Jordan and the Emirates have condemned the assassination of Iranian nuclear scientist Mohsen Fakhrizadeh, which Iran blames on Israel, although both Arab countries have normalised relations with Israel.
The UN, EU, Britain, Lebanon, Qatar, Oman and Syria have also condemned the killing. Lebanese Hizbullah and Palestinian Hamas joined the chorus as their leaders have also been targeted by Israel.
Iraq has expressed fear that pro-Iranian militia groups could take revenge against US forces in Iraq and draw it into a conflict between Iran and the US. Since he took office in 2009, Israeli prime minister Binyamin Netanyahu has been spoiling for a fight with Iran.
Hizbullah has said it is up to Iran to respond while Tehran has put pressure on Iraqi militia allies not to provoke the US. Iran does not want conflict to erupt before the withdrawal from Iraq of 500 of the remaining 3,000 US troops by mid-January and the Trump administration is out of office on January 20th.
Despite an outcry from the public and hardliners in parliament, Tehran has urged restraint due to the victory in the US election by Joe Biden, who seeks to re-engage with Iran.
President Hassan Rouhani has said Iran would retaliate at the "proper time". He is determined to give the US the chance to re-enter the 2015 agreement for lifting sanctions on Iran in exchange for severely limiting its nuclear programme. President Donald Trump withdrew from the deal in May 2018 and has imposed round after round of sanctions.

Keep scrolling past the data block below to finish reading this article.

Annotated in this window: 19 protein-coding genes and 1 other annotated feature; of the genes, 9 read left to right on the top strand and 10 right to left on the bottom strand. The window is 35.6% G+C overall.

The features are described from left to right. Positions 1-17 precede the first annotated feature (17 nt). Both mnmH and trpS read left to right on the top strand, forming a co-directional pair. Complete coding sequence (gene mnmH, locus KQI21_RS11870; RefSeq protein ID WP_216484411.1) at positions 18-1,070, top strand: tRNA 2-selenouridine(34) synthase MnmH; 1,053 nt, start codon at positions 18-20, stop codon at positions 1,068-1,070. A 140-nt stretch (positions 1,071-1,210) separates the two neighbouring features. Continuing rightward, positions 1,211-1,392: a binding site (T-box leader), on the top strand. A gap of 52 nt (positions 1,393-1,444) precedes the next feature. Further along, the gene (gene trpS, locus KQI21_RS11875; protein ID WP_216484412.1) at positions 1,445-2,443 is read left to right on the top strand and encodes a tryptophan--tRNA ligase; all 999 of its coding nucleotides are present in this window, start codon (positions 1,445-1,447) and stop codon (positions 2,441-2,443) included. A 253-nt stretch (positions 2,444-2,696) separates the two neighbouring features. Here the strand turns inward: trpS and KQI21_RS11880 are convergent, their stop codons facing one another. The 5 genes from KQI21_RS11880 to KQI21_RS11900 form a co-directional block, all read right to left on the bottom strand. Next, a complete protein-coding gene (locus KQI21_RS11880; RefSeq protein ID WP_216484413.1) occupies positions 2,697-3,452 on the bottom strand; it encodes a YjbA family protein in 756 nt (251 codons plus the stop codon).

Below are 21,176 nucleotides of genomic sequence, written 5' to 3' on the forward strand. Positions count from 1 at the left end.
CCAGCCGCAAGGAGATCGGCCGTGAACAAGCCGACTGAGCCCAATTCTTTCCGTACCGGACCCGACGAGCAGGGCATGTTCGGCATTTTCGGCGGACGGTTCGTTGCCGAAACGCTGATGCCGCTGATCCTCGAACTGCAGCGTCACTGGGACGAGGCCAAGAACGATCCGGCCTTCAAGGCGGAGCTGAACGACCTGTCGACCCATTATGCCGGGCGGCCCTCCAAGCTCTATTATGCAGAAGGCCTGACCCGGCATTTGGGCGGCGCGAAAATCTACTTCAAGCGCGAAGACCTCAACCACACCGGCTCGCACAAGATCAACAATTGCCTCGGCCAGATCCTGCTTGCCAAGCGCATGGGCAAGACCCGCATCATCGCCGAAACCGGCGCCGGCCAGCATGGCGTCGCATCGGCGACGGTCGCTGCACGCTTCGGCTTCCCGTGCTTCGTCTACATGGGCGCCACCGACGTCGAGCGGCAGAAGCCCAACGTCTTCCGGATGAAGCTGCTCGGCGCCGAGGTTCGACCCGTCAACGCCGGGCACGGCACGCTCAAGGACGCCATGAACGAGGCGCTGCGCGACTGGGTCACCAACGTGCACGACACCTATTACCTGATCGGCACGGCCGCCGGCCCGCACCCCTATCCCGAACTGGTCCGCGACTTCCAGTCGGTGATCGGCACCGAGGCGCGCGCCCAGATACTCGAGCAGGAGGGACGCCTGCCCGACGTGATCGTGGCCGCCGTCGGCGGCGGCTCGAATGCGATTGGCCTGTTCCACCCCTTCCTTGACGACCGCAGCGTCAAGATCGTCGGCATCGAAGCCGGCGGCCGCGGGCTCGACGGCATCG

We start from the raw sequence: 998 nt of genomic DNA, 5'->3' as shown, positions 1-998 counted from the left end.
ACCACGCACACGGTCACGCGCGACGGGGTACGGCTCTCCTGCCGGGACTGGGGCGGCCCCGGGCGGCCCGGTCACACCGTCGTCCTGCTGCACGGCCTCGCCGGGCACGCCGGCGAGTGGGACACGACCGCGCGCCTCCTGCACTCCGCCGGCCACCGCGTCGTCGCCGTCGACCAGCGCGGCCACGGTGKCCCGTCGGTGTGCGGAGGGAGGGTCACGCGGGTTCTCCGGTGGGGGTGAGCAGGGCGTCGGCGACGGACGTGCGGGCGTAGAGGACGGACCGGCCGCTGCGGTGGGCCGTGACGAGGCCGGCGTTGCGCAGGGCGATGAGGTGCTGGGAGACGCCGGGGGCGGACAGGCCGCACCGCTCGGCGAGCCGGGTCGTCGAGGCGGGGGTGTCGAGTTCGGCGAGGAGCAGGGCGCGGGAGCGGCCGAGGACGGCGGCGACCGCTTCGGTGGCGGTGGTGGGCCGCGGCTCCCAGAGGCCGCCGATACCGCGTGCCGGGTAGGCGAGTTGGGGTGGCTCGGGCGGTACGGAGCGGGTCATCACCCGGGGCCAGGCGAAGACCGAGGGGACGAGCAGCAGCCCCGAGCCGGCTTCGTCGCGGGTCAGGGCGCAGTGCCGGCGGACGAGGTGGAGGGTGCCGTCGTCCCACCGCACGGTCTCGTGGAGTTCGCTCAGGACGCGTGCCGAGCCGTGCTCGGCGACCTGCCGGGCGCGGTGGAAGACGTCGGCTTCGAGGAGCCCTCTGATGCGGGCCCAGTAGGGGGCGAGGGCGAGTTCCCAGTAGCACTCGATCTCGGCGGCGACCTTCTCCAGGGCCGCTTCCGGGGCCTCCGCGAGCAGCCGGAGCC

Tehran is under existential pressure to secure relief from sanctions, which have cut oil exports dramatically, shrunk the economy, devalued the currency and blocked medical supplies to battle Covid-19. It is predicted that 57 million of Iran’s 81 million people will live in poverty by the end of this year.
While many US experts on Iran agree that the assassination is illegal and damaging, there is division over its impact. Some believe Biden’s efforts to return to the nuclear deal will be undermined. Others argue the murder could encourage both sides to expedite US re-commitment to the deal.
This could mean that the US would not demand amendments to the original deal since changes could involve lengthy negotiations.
Once the US is back in the deal, Biden will be obliged to lift dozens of sanctions imposed by Trump on Iran and its allies. This process could take time since Biden will encounter fierce opposition from both houses of Congress, forcing him to resort to Trump’s practice of using presidential decrees to ease sanctions.
To reduce opposition, Biden has said that after the US has resumed compliance, he would take up the issue of Iran's ballistic missile programme and involvement in Syria, Lebanon, Iraq and Yemen.